As they start to close down, I’m delightfully surprised how other thoughts are popping into my head other than “OH GOD WORK OH GOD EAT OH GOD WORK OH GOD sleee… NO! GOD!”

For instance, something that is probably broken inside me told me to jump in on the (continuing) discussion on Playgoer about micing actors – now in straight plays – and what it means for the future of theater. It’s something I think about a lot as I mix microphones and other sounds at work, but that doesn’t entirely explain why I’m arguing a) to limit my employment opportunities for the good of all and b) why storefront theatre is financially destined to supersede big box theatre. If I was to be honest with myself, we’re oh so very not ready to make that conclusion yet.

But here’s the argument for it anyway.

On the one side is CLJ’s “good” or transparent sound – sound that is properly delayed and sourced to the actor using the principle known as the Haas effect – (look it up). It is truly convincing, so much so that we as engineers often get asked why we’re not amplifying the actors – when we are. On the other hand is over-amplified sound that makes actors sound like they’re breathing like walruses hanging from the giant center cluster in the grid. That’s not helping anyone push the art forward. And there are gradients in between, and times when over-amplification is the aesthetic goal.

The biggest question for me is sustainability. Both transparent and non-transparent sound have a problem – it’s horrendously expensive to body mic people, and I’m worried that the format of the 1,000 seat theatre is getting less popular. I’ve seen shows easily spend around a half-million to a million dollars to get that sound right – and they need to hire one of the probably a couple dozen sound designers who can effectively design on that scale in a transparent way. I’m talking in the united states. How is that ever going to work?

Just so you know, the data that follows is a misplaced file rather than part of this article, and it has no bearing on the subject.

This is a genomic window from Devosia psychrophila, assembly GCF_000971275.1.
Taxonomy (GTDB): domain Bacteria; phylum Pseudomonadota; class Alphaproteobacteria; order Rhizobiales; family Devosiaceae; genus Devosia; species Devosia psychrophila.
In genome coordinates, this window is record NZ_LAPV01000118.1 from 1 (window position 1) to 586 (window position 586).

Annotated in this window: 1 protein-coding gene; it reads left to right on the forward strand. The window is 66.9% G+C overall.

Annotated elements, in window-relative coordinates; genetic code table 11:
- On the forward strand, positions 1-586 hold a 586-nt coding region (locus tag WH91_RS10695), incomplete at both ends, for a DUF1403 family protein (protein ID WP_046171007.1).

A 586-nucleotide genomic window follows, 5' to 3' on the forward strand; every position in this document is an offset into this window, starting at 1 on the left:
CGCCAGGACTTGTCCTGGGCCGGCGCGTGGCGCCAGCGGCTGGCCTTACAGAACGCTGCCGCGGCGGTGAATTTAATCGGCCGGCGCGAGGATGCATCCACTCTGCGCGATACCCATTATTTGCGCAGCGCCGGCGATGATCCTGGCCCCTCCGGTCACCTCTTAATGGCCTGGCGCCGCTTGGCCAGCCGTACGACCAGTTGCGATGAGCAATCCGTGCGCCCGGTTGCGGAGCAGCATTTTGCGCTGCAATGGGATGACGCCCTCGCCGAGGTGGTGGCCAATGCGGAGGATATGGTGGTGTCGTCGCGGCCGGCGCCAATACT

I wonder if the solution here isn’t an embracing of theatricality. The audience often thinks they want loudness when they actually want clarity. I’m coming from an environment (Chicago) where our best selling theatre is in an increasing number of smaller and smaller houses. The intimacy helps clarity of both sound and performance, and not at a great expense. The quality of the experience improves.

It’s very true – the old methods of vocal projection were born out of necessity, required skill and craft, and we miss those things, and we shouldn’t forget them. Nor should we mistake them for better days. Large houses and big voices engendered a style of acting that clearly communicated to the audience – but became outmoded as technology changed. Look at the difference in acting styles between the silent movie era and the talkies – huge differences brought on by a slight shift in technology. We’re seeing that shift again as the technology has lept forward in the last ten years, but I think our response isn’t as creative – we’re somehow still pursuing the naturalistic realism of what – Miller? nah, that’d be fooling ourselves- when we could be using sound in the theater to further illuminate the human condition. And again, louder does not necessarily equal more illuminating.

The question isn’t how to hang on to old methodologies – it’s how to embrace new capabilities in pursuit of a human truth.

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Bad Form: Cirque Marketing Dept. slips on its own banana

October 30, 2009 By: Nick Keenan Category: Uncategorized

This morning, several Chicago theater bloggers received a robotic love note from the representatives of Cirque du Soleil, who are opening a show in town that I’m only going to wryly allude to. Because I’m insulted.

Chloe Steve (great use of two first names!) writes in my comments:

Its a great idea.I also take immense joy in sharing with you that Cirque du soleil is in Chicago now………It should be great……..

As actual journalist™ Kris Vire gumshoed a few minutes later after HE got a similar comment on his blog, Chloe appears to be a hired hand posting from India.